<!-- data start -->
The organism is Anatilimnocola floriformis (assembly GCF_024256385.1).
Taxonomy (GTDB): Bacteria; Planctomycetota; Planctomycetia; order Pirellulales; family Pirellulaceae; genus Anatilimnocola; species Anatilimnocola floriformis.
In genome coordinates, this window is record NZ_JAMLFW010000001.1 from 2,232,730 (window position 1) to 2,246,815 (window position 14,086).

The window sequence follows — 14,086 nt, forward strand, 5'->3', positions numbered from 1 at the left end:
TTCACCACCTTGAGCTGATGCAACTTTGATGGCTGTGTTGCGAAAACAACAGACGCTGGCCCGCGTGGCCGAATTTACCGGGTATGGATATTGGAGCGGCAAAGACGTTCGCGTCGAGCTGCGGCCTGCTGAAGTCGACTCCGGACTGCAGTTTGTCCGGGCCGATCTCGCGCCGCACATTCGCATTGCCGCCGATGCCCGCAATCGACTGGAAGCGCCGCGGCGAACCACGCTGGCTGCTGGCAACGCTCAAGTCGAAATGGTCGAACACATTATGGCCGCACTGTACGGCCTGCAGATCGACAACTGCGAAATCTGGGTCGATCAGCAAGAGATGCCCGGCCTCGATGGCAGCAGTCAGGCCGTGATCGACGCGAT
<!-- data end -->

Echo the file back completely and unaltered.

The organism is Anatilimnocola floriformis (assembly GCF_024256385.1).
Taxonomy (GTDB): Bacteria; Planctomycetota; Planctomycetia; order Pirellulales; family Pirellulaceae; genus Anatilimnocola; species Anatilimnocola floriformis.
In genome coordinates, this window is record NZ_JAMLFW010000001.1 from 2,232,730 (window position 1) to 2,246,815 (window position 14,086).

The window sequence follows — 14,086 nt, forward strand, 5'->3', positions numbered from 1 at the left end:
TTCACCACCTTGAGCTGATGCAACTTTGATGGCTGTGTTGCGAAAACAACAGACGCTGGCCCGCGTGGCCGAATTTACCGGGTATGGATATTGGAGCGGCAAAGACGTTCGCGTCGAGCTGCGGCCTGCTGAAGTCGACTCCGGACTGCAGTTTGTCCGGGCCGATCTCGCGCCGCACATTCGCATTGCCGCCGATGCCCGCAATCGACTGGAAGCGCCGCGGCGAACCACGCTGGCTGCTGGCAACGCTCAAGTCGAAATGGTCGAACACATTATGGCCGCACTGTACGGCCTGCAGATCGACAACTGCGAAATCTGGGTCGATCAGCAAGAGATGCCCGGCCTCGATGGCAGCAGTCAGGCCGTGATCGACGCGAT